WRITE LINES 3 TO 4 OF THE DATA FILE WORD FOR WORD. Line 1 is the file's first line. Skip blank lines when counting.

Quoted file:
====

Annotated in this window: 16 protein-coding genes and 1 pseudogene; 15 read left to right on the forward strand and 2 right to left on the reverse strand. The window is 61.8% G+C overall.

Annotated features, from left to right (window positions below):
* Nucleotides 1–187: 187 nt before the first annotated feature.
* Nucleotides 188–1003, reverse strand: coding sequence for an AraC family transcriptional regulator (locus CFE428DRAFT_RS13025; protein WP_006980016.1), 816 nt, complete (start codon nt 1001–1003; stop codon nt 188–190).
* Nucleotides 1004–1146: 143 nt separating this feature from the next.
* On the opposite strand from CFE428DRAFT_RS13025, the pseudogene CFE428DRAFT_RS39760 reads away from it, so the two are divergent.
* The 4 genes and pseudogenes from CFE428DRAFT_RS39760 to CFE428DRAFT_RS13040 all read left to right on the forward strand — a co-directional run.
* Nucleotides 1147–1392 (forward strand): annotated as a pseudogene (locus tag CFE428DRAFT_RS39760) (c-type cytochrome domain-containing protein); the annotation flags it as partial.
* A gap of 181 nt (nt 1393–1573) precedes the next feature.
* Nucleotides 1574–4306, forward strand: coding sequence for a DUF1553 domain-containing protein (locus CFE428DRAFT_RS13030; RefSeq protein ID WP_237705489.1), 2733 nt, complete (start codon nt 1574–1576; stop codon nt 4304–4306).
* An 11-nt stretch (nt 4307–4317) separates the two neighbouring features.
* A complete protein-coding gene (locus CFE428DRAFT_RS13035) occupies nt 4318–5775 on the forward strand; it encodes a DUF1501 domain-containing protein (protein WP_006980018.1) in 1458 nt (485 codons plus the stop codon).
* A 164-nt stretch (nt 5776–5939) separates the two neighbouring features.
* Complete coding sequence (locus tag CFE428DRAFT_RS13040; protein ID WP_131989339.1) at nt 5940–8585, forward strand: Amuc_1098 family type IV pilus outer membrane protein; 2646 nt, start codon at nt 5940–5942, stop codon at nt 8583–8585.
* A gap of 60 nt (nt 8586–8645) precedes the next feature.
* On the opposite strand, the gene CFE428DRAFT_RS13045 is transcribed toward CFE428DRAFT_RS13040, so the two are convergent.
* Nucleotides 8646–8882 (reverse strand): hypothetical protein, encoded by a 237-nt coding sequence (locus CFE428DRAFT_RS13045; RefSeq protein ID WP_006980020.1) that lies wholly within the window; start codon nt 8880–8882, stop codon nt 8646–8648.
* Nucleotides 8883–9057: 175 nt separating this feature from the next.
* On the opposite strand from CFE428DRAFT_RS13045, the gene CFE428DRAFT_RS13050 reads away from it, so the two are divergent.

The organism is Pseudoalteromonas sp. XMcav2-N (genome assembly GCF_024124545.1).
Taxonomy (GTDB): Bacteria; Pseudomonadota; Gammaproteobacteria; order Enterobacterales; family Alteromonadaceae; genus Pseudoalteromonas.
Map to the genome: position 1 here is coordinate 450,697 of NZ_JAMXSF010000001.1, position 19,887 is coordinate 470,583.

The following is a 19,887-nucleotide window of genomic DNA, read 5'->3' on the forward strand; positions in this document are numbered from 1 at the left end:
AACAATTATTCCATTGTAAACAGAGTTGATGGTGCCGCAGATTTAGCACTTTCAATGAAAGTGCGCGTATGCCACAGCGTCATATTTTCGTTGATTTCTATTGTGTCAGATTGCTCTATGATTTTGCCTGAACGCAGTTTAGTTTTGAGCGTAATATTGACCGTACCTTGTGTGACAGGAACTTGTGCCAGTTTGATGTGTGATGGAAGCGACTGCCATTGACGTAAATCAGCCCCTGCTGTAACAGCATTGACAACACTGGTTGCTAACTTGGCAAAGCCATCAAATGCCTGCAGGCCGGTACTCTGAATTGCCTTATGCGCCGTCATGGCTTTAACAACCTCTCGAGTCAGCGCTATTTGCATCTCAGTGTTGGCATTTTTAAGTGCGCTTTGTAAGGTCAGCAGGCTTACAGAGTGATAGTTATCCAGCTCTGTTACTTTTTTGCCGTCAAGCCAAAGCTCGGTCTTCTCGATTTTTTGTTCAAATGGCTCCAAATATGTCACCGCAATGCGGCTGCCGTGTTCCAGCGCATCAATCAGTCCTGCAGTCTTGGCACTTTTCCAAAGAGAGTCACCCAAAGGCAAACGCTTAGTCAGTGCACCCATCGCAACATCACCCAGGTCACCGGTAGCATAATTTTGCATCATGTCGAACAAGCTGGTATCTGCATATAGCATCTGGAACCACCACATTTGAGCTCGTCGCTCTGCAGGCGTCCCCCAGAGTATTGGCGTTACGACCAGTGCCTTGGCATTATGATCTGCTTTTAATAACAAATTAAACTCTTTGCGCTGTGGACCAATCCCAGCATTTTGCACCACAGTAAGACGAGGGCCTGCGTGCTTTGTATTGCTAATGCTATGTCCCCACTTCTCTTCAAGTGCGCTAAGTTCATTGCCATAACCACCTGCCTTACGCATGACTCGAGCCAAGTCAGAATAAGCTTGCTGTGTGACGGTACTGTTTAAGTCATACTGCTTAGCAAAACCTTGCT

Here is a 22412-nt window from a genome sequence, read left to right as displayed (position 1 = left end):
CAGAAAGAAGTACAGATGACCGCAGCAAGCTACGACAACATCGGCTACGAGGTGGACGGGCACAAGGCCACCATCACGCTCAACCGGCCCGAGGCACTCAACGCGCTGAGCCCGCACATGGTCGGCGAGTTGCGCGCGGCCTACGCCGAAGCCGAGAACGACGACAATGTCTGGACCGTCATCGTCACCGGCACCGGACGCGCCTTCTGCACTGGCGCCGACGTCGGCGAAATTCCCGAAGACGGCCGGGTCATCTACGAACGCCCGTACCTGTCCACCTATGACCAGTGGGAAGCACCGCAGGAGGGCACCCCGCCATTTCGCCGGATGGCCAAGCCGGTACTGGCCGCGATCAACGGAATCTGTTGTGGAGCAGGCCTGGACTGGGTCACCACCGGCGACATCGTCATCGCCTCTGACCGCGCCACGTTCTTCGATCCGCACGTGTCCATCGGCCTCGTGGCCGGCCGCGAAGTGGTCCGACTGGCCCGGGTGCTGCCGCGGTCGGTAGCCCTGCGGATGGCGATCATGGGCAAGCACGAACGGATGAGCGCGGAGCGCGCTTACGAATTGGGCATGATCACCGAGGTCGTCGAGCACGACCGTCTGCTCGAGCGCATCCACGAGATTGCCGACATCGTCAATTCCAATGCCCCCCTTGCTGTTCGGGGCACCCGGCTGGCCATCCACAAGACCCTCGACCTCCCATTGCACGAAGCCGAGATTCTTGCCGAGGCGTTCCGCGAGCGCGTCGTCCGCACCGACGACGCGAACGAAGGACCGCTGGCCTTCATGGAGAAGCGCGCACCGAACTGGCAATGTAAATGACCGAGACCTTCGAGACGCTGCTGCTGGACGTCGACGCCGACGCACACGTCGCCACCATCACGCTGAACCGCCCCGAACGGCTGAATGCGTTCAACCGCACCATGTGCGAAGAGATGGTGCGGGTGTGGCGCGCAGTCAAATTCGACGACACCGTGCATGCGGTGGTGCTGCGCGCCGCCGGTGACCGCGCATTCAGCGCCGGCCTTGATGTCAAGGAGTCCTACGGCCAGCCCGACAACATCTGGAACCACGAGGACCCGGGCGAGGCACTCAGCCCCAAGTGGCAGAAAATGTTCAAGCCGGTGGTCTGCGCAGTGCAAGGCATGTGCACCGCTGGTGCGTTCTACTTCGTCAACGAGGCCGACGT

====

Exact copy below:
* Nucleotides 1–187: 187 nt before the first annotated feature.
* Nucleotides 188–1003, reverse strand: coding sequence for an AraC family transcriptional regulator (locus CFE428DRAFT_RS13025; protein WP_006980016.1), 816 nt, complete (start codon nt 1001–1003; stop codon nt 188–190).